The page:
Mayor McKenzie responded to Rivera’s comments. “I don’t think there is anyone on this council who is saying that they don’t want families to come together and participate and play volleyball at their home… I think what we are talking about is respect of each other’s neighbors. If we are talking about bright lights on until 11, 12, 1, 2 o’clock in the morning, if we are talking about people selling food, selling alcohol – things that are not permitted, that’s very different then just playing volleyball. I don’t know what your situation is. I don’t know what was asked of you or why they’re asking you to take the net down. There has been a lot of issues within the city, not just in your neighborhood, but throughout the entire city, where it’s a quality of life for everyone. So where you should be able to enjoy at your home, your family coming is great but the neighbors somewhere else should not have to tolerate someone that has 40 people at their house.” Mayor McKenzie went on to say, “I don’t know what your case is, if you wanted to come and have a discussion with us, you’re more than welcome to do that.” Rivera agreed to meet with city officials to discuss this topic.

Also speaking during this part of the meeting was Maria Dodaro representing Papi’s Secret Stash, located at 1014 Main Street. Dodaro expressed her opinion about why Papi’s should lead the race for the first cannabis dispensary in Peekskill. “I’d like to emphasize why we should be recognized as the number one choice for the first marijuana dispensary here in Peekskill. Eric Sanchez, my partner, and I have many connections here in the Peekskill community. Our family and friends have been deeply rooted here since the 1990s. We started this journey together in anticipation of creating a space for our friends and family to connect through the love of our culture and embodied in our brand.”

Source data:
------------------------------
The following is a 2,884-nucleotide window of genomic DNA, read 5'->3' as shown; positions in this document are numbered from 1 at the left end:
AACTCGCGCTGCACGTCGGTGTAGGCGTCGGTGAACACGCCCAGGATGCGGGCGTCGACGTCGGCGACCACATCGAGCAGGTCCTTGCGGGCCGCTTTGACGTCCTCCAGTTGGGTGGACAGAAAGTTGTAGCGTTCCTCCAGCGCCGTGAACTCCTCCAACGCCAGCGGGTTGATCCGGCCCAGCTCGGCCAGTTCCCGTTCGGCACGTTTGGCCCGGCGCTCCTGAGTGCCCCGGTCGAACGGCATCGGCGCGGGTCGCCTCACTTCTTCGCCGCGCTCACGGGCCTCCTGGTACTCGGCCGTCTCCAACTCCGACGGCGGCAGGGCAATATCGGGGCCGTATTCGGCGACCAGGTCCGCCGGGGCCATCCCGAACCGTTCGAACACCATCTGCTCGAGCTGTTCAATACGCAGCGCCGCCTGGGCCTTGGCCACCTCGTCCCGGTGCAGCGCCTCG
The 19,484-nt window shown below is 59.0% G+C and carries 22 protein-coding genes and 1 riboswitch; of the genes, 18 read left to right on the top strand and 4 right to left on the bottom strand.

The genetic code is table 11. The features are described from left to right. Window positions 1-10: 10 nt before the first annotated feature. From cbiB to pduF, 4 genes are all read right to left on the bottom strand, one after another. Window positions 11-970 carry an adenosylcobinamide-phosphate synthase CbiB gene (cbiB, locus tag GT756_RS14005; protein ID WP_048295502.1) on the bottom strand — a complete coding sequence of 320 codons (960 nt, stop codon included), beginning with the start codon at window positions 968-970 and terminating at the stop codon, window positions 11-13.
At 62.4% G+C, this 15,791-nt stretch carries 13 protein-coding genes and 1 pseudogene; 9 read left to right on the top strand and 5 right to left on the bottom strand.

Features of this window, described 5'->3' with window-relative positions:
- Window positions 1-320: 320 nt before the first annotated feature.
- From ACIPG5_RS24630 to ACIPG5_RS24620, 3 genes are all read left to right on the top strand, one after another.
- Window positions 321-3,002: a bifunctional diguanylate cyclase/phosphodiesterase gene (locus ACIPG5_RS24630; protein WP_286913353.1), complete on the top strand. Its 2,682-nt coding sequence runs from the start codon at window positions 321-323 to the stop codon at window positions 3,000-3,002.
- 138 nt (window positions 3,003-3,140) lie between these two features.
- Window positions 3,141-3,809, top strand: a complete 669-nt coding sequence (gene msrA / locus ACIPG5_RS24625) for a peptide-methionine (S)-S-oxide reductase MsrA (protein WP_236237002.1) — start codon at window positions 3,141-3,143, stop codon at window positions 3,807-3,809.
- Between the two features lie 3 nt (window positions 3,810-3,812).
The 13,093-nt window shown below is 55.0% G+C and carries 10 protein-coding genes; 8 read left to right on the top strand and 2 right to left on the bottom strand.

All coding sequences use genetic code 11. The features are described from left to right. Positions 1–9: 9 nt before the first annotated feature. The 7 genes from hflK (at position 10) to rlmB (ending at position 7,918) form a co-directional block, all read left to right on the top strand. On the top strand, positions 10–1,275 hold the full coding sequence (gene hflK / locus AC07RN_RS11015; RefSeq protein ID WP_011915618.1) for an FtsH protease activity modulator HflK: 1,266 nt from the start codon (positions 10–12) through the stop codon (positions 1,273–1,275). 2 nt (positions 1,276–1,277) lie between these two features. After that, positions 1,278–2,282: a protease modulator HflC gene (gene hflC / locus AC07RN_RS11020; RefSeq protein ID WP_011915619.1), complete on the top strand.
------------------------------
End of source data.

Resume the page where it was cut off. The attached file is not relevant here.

Maria Dodaro spoke to the council about the dispensary permit process in Peekskill. (Screenshot taken from council meeting video by Jeffrey Merchan

“It wasn’t until we found a brick and mortar over a year ago, that we discovered why we should pursue our vision. We used our connection with the people here in Peekskill as consumers and what they are hoping for with the legalization of marijuana and shared that with the Office of Cannabis Management [OCM].”

“We are a small branded family business operation who’s committed to creating a safe space to educate everyone from the harmful products that are currently available on the illegal market. Our main focus is to provide education while destigmatizing marijuana as a harmful substance.”

“Unlike other potential licensees, as there are 3,000 plus here in New York, Papi’s Secret Stash is in compliance with the OCM to current date. We have poured countless time and energy into the requirements, asked of us by the Office of Cannabis Management. They have also dedicated countless hours and tax dollars into training, our training, and understanding of New York State regulations and tracking of this new industry.”